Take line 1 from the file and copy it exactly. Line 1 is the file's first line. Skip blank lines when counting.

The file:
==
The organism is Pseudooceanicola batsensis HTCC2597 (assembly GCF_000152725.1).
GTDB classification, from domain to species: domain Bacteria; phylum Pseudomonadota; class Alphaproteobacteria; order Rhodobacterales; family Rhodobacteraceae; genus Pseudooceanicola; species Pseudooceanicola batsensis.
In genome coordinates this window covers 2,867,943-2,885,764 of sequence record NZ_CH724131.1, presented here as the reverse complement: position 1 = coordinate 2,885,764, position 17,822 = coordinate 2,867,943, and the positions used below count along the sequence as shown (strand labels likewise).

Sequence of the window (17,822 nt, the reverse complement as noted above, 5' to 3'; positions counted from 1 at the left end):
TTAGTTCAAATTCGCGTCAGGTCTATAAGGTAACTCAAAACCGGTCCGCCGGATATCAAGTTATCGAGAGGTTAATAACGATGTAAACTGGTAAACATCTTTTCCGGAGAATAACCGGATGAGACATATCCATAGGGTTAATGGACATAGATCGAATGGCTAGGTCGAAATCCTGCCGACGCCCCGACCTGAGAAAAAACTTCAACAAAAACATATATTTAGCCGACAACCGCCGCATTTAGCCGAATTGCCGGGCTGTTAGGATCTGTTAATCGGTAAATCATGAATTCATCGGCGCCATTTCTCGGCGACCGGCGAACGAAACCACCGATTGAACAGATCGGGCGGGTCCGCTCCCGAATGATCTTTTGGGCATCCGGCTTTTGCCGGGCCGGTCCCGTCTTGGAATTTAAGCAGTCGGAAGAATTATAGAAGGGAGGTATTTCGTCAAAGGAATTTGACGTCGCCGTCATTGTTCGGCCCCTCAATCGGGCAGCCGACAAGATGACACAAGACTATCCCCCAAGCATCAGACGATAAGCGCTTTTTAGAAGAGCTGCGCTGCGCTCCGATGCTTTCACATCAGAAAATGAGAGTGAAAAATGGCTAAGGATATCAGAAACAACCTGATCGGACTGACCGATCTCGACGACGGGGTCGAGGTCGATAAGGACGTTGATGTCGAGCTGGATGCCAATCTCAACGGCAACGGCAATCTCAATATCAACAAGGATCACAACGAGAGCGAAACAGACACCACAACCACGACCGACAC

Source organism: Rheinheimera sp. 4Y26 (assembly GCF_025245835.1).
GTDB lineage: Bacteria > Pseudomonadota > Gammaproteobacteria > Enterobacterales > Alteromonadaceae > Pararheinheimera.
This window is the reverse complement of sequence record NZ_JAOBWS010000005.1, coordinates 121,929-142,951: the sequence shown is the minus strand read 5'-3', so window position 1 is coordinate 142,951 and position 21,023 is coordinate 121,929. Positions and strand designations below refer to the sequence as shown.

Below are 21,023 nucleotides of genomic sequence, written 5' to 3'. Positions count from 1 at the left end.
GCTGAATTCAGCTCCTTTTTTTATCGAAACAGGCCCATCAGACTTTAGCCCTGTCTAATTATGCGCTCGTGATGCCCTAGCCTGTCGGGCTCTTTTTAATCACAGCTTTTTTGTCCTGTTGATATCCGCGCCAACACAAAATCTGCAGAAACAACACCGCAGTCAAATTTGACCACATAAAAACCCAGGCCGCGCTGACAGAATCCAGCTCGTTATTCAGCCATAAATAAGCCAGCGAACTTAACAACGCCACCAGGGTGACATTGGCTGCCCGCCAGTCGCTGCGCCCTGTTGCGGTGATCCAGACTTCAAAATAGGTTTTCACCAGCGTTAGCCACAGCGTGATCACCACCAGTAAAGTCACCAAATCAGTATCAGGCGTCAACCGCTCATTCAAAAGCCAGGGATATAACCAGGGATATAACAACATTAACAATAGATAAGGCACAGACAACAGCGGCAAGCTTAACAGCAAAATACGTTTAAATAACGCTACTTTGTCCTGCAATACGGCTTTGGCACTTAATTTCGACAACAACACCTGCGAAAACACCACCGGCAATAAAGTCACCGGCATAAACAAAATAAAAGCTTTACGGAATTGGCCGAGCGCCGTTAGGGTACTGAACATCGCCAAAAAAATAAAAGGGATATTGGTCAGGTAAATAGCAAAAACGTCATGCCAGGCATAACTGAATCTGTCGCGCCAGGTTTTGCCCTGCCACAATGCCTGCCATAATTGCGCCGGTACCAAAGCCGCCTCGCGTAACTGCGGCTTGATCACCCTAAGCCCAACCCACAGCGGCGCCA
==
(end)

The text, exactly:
The organism is Pseudooceanicola batsensis HTCC2597 (assembly GCF_000152725.1).